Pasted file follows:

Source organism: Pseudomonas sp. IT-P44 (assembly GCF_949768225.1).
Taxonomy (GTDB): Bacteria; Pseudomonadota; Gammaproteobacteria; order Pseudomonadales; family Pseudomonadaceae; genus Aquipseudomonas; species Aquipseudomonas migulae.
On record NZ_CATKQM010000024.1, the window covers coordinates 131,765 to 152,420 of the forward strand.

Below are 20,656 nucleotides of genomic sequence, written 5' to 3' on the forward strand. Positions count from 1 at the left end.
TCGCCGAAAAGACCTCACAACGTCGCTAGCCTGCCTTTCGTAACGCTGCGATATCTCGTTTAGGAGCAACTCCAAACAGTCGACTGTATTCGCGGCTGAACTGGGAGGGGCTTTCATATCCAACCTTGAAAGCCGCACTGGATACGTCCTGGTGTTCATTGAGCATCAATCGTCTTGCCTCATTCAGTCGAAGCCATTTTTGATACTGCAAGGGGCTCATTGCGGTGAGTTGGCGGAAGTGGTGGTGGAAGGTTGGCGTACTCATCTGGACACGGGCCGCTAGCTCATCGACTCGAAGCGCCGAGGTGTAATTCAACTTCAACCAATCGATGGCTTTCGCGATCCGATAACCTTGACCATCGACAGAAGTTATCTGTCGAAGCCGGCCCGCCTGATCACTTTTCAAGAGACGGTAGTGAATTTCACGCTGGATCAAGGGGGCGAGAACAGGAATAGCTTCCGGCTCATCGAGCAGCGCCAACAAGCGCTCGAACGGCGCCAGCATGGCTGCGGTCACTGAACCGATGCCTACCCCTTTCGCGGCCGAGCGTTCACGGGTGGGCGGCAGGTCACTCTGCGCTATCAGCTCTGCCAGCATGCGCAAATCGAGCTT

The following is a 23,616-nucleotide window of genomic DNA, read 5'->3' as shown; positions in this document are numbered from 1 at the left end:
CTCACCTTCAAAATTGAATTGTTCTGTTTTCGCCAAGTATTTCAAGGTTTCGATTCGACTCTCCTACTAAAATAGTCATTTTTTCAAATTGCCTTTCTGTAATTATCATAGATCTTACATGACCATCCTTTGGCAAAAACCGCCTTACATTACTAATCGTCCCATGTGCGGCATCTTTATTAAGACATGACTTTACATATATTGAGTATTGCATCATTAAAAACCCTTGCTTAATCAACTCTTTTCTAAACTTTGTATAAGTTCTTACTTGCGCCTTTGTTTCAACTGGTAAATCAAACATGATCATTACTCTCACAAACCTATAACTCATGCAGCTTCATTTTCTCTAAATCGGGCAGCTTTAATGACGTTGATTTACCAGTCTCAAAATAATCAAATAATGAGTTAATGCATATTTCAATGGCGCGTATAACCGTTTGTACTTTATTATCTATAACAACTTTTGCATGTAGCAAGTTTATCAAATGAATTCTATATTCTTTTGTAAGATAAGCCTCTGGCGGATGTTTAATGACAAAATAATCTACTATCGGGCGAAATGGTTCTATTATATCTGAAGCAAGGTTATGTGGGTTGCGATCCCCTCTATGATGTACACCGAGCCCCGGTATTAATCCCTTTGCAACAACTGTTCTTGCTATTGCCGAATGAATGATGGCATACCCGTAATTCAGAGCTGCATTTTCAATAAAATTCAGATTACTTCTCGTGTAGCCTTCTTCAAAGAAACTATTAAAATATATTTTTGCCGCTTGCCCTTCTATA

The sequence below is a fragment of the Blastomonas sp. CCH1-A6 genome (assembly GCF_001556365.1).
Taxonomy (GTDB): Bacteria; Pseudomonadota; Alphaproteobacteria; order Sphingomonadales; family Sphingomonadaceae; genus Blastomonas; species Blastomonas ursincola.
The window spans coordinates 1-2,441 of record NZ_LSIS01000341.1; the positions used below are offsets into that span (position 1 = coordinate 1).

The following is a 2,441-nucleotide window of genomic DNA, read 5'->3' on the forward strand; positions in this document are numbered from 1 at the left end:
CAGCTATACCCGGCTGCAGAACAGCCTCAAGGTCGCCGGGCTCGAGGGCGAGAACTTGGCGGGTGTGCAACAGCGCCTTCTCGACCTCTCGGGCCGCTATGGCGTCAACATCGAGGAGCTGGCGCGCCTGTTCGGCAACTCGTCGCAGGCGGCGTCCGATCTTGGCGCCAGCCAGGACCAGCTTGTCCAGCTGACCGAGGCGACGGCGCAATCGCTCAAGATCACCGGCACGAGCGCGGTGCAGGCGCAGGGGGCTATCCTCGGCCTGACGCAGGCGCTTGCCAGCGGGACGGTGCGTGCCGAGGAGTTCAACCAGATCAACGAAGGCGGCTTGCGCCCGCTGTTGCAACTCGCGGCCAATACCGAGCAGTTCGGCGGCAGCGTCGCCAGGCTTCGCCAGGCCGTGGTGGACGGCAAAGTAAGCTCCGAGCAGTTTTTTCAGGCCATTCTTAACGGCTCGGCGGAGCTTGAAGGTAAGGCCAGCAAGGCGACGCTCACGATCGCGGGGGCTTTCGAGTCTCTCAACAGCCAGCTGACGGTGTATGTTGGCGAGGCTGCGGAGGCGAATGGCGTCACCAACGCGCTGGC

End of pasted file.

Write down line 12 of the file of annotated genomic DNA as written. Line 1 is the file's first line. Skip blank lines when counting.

CAGCTATACCCGGCTGCAGAACAGCCTCAAGGTCGCCGGGCTCGAGGGCGAGAACTTGGCGGGTGTGCAACAGCGCCTTCTCGACCTCTCGGGCCGCTATGGCGTCAACATCGAGGAGCTGGCGCGCCTGTTCGGCAACTCGTCGCAGGCGGCGTCCGATCTTGGCGCCAGCCAGGACCAGCTTGTCCAGCTGACCGAGGCGACGGCGCAATCGCTCAAGATCACCGGCACGAGCGCGGTGCAGGCGCAGGGGGCTATCCTCGGCCTGACGCAGGCGCTTGCCAGCGGGACGGTGCGTGCCGAGGAGTTCAACCAGATCAACGAAGGCGGCTTGCGCCCGCTGTTGCAACTCGCGGCCAATACCGAGCAGTTCGGCGGCAGCGTCGCCAGGCTTCGCCAGGCCGTGGTGGACGGCAAAGTAAGCTCCGAGCAGTTTTTTCAGGCCATTCTTAACGGCTCGGCGGAGCTTGAAGGTAAGGCCAGCAAGGCGACGCTCACGATCGCGGGGGCTTTCGAGTCTCTCAACAGCCAGCTGACGGTGTATGTTGGCGAGGCTGCGGAGGCGAATGGCGTCACCAACGCGCTGGC